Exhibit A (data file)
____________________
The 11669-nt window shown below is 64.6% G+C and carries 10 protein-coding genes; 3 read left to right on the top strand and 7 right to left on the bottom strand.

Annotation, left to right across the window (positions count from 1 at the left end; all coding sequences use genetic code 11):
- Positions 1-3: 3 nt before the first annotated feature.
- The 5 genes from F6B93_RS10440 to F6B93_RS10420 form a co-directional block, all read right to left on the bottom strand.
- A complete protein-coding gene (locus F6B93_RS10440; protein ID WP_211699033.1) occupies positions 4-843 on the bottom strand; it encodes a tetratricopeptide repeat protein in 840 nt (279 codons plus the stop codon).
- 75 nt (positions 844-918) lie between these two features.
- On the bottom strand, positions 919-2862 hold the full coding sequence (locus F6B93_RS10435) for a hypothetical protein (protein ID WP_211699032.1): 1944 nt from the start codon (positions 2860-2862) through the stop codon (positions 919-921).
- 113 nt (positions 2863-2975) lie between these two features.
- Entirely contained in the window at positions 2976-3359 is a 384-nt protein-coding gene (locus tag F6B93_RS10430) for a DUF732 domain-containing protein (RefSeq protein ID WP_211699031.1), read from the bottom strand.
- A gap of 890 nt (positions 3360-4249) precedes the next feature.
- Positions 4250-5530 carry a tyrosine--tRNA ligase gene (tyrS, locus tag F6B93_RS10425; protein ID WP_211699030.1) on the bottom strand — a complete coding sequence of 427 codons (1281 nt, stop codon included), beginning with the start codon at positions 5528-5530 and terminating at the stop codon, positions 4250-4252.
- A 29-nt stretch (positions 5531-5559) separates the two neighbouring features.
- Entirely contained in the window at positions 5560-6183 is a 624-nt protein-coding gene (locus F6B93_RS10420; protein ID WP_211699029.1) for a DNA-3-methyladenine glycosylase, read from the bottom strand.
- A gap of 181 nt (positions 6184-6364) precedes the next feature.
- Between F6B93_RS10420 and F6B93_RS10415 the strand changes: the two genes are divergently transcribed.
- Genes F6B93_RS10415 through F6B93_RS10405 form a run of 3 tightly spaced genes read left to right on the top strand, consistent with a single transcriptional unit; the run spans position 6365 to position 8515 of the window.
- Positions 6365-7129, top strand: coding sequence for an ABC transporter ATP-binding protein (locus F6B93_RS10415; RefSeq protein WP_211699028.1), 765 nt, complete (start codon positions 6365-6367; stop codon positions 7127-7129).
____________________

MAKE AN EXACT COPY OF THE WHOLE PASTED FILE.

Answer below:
The 11669-nt window shown below is 64.6% G+C and carries 10 protein-coding genes; 3 read left to right on the top strand and 7 right to left on the bottom strand.

Annotation, left to right across the window (positions count from 1 at the left end; all coding sequences use genetic code 11):
- Positions 1-3: 3 nt before the first annotated feature.
- The 5 genes from F6B93_RS10440 to F6B93_RS10420 form a co-directional block, all read right to left on the bottom strand.
- A complete protein-coding gene (locus F6B93_RS10440; protein ID WP_211699033.1) occupies positions 4-843 on the bottom strand; it encodes a tetratricopeptide repeat protein in 840 nt (279 codons plus the stop codon).
- 75 nt (positions 844-918) lie between these two features.
- On the bottom strand, positions 919-2862 hold the full coding sequence (locus F6B93_RS10435) for a hypothetical protein (protein ID WP_211699032.1): 1944 nt from the start codon (positions 2860-2862) through the stop codon (positions 919-921).
- 113 nt (positions 2863-2975) lie between these two features.
- Entirely contained in the window at positions 2976-3359 is a 384-nt protein-coding gene (locus tag F6B93_RS10430) for a DUF732 domain-containing protein (RefSeq protein ID WP_211699031.1), read from the bottom strand.
- A gap of 890 nt (positions 3360-4249) precedes the next feature.
- Positions 4250-5530 carry a tyrosine--tRNA ligase gene (tyrS, locus tag F6B93_RS10425; protein ID WP_211699030.1) on the bottom strand — a complete coding sequence of 427 codons (1281 nt, stop codon included), beginning with the start codon at positions 5528-5530 and terminating at the stop codon, positions 4250-4252.
- A 29-nt stretch (positions 5531-5559) separates the two neighbouring features.
- Entirely contained in the window at positions 5560-6183 is a 624-nt protein-coding gene (locus F6B93_RS10420; protein ID WP_211699029.1) for a DNA-3-methyladenine glycosylase, read from the bottom strand.
- A gap of 181 nt (positions 6184-6364) precedes the next feature.
- Between F6B93_RS10420 and F6B93_RS10415 the strand changes: the two genes are divergently transcribed.
- Genes F6B93_RS10415 through F6B93_RS10405 form a run of 3 tightly spaced genes read left to right on the top strand, consistent with a single transcriptional unit; the run spans position 6365 to position 8515 of the window.
- Positions 6365-7129, top strand: coding sequence for an ABC transporter ATP-binding protein (locus F6B93_RS10415; RefSeq protein WP_211699028.1), 765 nt, complete (start codon positions 6365-6367; stop codon positions 7127-7129).